I am building a game in C# using XNA.

I am currently trying to get a character to always travel to the middle of the map which is located a point (0,0,0). I want the character to accelerate to the middle and then decelerate before it hits the middle so it will come to a stop at (or very close to) the middle.

Rate of acceleration does not change. Velocity is a Vector3 and for the purpose of this i will only worry about the X axis.

What I am trying to work out is at what point should I start decelerating to come to a stop in the middle depending on velocity and position.

I have tried to simplify the following code as much as possible

In My Update Method I basically call two methods


Handle Acceleration is very simple

 this.Transform.TranslateIncrement = this.Velocity;

Move method

protected void Move(GameTime gameTime)
    //GetDirection just returns 1 or -1 to accelerate the appropriate direction
    int direction = GetDirection((int)this.Transform.Translation.X);

    //This Is where I have trouble With GetMinDecelerationDistance()
    if (GetDistanceToMiddle() <= GetMinDecelerationDistance())
        //Pass in -direction to decelerate(Accelerate opposite direction)
        Accelerate(gameTime, AxisDirectionType.X, -direction);
        Accelerate(gameTime, AxisDirectionType.X, direction);

My Accelerate Method

    VelocityX += (this.acceleration * gameTime.ElapsedGameTime.Milliseconds) * direction;

    this.Velocity = (new Vector3(VelocityX, 0, 0));

The problem I am having is how to implement the GetMinDecelerationDistance() Method. I know I need to do something with the Velocity and the position but I have no Idea what. Keep in mind the acceleration rate is always the same and the middle is at point 0.

Basically my question is how do I implement GetMinDecelerationDistance() given that I know the Velocity and position, Acceleration is constant and I want to stop at point 0.


1 Answer 1


Considering for now the case where all our movement is in the line joining the target and destination (in 2+ dimensions this becomes much more complicated)...

Let's look at our formulas for position & velocity as functions of time under constant acceleration.

$$\begin{array}{r|l} {p(t) = p_0 + v_0 \cdot t + \frac a 2 \cdot t^2 \\ v(t) = v_0 + a\cdot t }& \begin{align} p(t) &= \text{position at time t} \\ p_0 &= \text{initial position} \\ v(t) &= \text{velocity at time t} \\ v_0 &= \text{initial velocity} \\ a &= \text{constant acceleration} \end{align}\end{array}$$

If we imagine we're starting at the destination point, at rest, and accelerating away as fast as we can, then we can work out the relationship between our position and the velocity we can reach by the time we cross that mark.

$$\begin{array}{l|l} {p(t) = \frac a 2 t^2 \\ p(t) = \frac {a^2 t^2} {2a} \\ p(t) = \frac {\left(at\right)^2} {2a} \\ p(t) = \frac {v(t)^2} {2a} } & { v(t) = a t \\ v(t) = \pm\sqrt{a^2t^2} \\ v(t) = \pm \sqrt{2a \cdot \frac a 2 t^2} \\ v(t) = \pm \sqrt{2a \cdot p(t)}} \end{array}$$

Flipping this around, this gives us our limiting position-velocity - the fastest we can possibly be going at a given distance and still decelerate to a stop as we reach the target.

That lets us partition our position-velocity state space like so:

enter image description here

We can look at our initial position & velocity to determine which of three cases we're in:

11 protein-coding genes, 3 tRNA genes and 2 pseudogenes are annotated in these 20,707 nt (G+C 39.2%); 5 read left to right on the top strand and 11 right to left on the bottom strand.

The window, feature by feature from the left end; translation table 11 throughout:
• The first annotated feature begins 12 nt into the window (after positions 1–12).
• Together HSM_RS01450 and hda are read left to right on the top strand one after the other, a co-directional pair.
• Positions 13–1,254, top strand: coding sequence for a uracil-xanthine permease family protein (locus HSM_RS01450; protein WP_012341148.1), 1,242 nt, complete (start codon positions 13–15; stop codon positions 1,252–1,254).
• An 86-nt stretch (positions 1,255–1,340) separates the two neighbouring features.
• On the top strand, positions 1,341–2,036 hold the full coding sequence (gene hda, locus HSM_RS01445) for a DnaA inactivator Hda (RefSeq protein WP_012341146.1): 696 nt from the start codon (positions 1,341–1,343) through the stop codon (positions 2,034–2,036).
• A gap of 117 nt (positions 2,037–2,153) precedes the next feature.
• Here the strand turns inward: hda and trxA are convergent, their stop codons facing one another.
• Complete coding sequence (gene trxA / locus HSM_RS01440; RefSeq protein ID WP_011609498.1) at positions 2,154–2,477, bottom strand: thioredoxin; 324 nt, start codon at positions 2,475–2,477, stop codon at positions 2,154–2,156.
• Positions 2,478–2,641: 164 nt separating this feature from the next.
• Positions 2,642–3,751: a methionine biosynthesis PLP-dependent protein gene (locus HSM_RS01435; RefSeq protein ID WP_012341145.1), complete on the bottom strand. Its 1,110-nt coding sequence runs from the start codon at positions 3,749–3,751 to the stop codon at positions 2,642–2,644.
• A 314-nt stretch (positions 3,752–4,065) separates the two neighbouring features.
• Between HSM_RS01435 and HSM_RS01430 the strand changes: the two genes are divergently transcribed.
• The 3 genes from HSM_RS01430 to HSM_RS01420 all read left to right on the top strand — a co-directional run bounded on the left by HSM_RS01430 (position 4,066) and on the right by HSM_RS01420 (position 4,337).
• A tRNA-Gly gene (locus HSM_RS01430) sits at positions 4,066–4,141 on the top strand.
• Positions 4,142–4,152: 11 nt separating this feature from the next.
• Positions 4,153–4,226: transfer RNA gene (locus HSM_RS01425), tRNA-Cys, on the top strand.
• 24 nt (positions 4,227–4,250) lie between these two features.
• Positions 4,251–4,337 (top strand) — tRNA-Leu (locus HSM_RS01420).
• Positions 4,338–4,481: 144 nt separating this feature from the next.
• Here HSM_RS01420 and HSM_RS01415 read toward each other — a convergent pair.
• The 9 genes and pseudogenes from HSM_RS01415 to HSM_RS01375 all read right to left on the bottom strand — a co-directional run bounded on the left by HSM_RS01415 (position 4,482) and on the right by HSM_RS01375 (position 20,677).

• viable: we can accelerate toward the target for some time \$t_a\$ (possibly zero, if we're right on the curve \$p = \frac {v^2} {2a}\$), then decelerate until we come to a stop exactly on the target.

  • overshoot: we're approaching the target too fast to stop in time. We need to start decelerating immediately, overshoot a little before coming to a stop, continue accelerating back toward the target, and ultimately hit the approach curve from the other side and decelerate again until we come to a rest at the target.

  • wrong way: we need to kill our outward velocity first, then continue accelerating toward the target to hit the approach curve on the near side, like in the viable case.

In each of these cases, we want an initial acceleration for time \$t_1\$, then a final deceleration for time \$t_2\$

If we're in the overshoot (\$v_0 * -sign(p_0) > \sqrt{2a \cdot p_0}\$) or wrong way (\$sign(v_0) = sign(p_0)\$) cases, we first need to decelerate to a stop, in time \$t_d = \frac {\left| v_0 \right|} a\$, at post-deceleration position \$p_d = p_0 + v_0 t_d - sign(v_0) \frac a 2 t_d^2\$. Now we're in the viable case and we can proceed as though we started at position \$p_d\$ with velocity 0, and add \$t_d\$ to the \$t_1\$ value we get below.

In the viable case, we can find the closest position we could reach with our current velocity before needing to slow down, \$p_L =\frac {v_0^2} {2a}\$, and accelerate until we're halfway there. This brings us exactly onto the approach curve where we can begin decelerating: after crossing the remaining half the distance to \$p_L\$, we'll again be moving with our original velocity since our acceleration and deceleration cancel each other out.

So our turnaround point when we begin decelerating is \$p(t_1) = \frac {p_0 + p_L} 2\$, and we can substitute this into the formula for \$p(t)\$ to solve for \$t_1\$ using quadratic formula.

Lastly, \$t_2 = \frac {v_0} a\$

This all relates to continuous physics. For discrete timesteps, we'll get some small errors (depending on your physics timestep and integration method), particularly from the frames where the acceleration may change midway through a timestep (flipping direction at the turnaround point, or ceasing upon reaching the target). You can adjust for this by applying a time-weighted average of the acceleration over the frame duration, or by clamping small errors upon arrival.


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